Ohuruogu powers into 400m final in Moscow
GB & NI team captain Christine Ohuruogu (coach: Lloyd Cowan) put in another impressive performance as she qualified for tomorrow’s 400m final in emphatic style in the evening session of the second day at the IAAF World Championships.
The 2007 world champion and 2008 Olympic champion overhauled the lead of American Natasha Hastings in the final 100m to win her semi-final in a time of 49.75, a season’s best and only 0.14 seconds slower than the personal best that she set en route to the gold medal in Osaka in 2007.
Ohuruogu, who won Olympic silver in London last summer, ran the second fastest time of all three semi-finals and afterwards she said: “I'm just really happy to be in the final. I wanted to make sure I finished well at the end.”
After going under ten seconds for only the second time in his career in the semi-finals, running a time of 9.97 to qualify for the final as a fastest loser, James Dasaolu (Steve Fudge) went on to finish eighth in the men’s 100m final. In his first global final, the 25 year old ran a time of 10.21 and was positive about his World Championships experience.
“I got to 50 or 60 metres but then they just started to run away from me. I think the semi-final took it out of me but I made it through three rounds and I’m happy that I’m injury free and I can continue with the rest of the season.
“I didn’t have all the training behind me so it certainly took a lot out of me and my body didn’t have enough to give come the final. But I gave it my best and just ran out of energy for the last 20 or 30 metres.”
Dwain Chambers (Reider) and Harry Aikines-Aryeetey (Reider) missed out on a spot in the final as they finished sixth and seventh respectively in their semi-finals with times of 10.15 and 10.34.
Chambers said: “Being part of the World Championships has been great, it’s been great to be back here again and part of the team. Other than that it’s disappointing.”
Aikines-Aryeetey said: “I wanted to view today as an achievement, but I don’t feel like I’ve done that. It’s a disappointment; I came here to run fast and be competitive and I don’t feel like that happened.”
In an incredibly close long jump final, Shara Proctor (Rana Reider) finished in sixth place with a best jump of 6.79m, only three centimetres away from the bronze medal position. After jumping 6.85m in qualifying yesterday, Proctor was hampered by a calf injury during the final and was disappointed to miss out on a medal.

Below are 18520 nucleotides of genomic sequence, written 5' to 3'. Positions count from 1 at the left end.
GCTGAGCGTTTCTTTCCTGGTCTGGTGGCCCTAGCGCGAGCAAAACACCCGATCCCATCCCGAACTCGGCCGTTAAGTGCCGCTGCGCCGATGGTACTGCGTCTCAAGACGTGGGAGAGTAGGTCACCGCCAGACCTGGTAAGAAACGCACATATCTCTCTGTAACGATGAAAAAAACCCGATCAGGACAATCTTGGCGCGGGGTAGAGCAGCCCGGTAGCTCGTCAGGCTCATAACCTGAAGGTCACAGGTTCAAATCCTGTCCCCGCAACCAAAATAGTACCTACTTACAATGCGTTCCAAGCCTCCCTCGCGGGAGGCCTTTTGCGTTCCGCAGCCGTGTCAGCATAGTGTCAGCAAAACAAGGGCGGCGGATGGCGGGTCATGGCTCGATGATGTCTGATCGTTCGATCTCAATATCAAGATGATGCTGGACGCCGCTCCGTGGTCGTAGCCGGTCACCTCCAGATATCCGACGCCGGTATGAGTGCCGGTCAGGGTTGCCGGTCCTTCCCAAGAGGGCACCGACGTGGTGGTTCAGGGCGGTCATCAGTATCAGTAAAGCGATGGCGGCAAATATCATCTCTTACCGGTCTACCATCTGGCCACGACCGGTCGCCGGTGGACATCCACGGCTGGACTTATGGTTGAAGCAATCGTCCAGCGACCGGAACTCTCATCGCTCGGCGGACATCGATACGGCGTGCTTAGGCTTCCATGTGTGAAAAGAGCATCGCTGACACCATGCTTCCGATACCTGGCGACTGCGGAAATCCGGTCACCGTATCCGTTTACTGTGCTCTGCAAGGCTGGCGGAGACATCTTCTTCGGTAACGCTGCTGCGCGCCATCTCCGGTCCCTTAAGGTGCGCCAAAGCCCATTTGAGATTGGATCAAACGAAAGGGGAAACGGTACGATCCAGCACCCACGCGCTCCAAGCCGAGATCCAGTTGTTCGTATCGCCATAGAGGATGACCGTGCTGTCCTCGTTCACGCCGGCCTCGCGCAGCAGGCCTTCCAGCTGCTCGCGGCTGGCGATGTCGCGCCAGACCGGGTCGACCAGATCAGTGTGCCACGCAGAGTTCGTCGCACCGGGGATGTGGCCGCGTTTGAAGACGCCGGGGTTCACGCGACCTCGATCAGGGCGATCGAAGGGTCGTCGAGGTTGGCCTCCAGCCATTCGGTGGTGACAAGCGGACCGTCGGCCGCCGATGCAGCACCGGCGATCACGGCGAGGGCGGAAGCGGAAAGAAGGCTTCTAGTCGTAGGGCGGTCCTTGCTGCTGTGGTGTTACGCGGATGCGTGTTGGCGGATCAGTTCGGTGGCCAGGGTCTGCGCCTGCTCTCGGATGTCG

She said: “I didn’t deliver today, I was feeling good until the first jump but my calf started to cramp up. I didn’t come all this way to give up so I kept pushing. As an athlete you have to have a short term memory, yesterday was in the past and I forgot about it and came here with a new mind-set to win a medal but it just didn’t happen.”
2012 Olympic finalist Andrew Osagie (Craig Winrow) made it through to Tuesday’s 800m final after finishing fourth in the semi-final with a time of 1:44.85, enough for one of the two fastest loser positions. The 25 year old believes that concentrating on a fastest loser spot paid off with a final berth.
“I knew a top two qualification would be tough for me as I'm just finding my way but I kept an eye on what was going on. I knew it was a decent pace so I even dipped for the line which I think saved me a couple of hundredths and it's got me in the final.”
Michael Rimmer (Norman Poole) exited the 800m at the semi-final stage as his time of 1:47.06 placed him sixth in his race. He said: “I'm in the best shape of my life but I'm just not quite there. It’s frustrating but I’ve just got to take it on the chin.”
Alex Wright (Raphael Rinaldi) finished 31st in the 20km race walk, timing his race perfectly to move through the field as his competitors tired in brutally hot conditions and crossed the line in 1:26:40. Wright was pleased that his race plan paid off with a strong performance.
He said: “I’m really happy with that. I was overtaking people all the way through to the end so I can’t complain. I felt really strong towards the end.”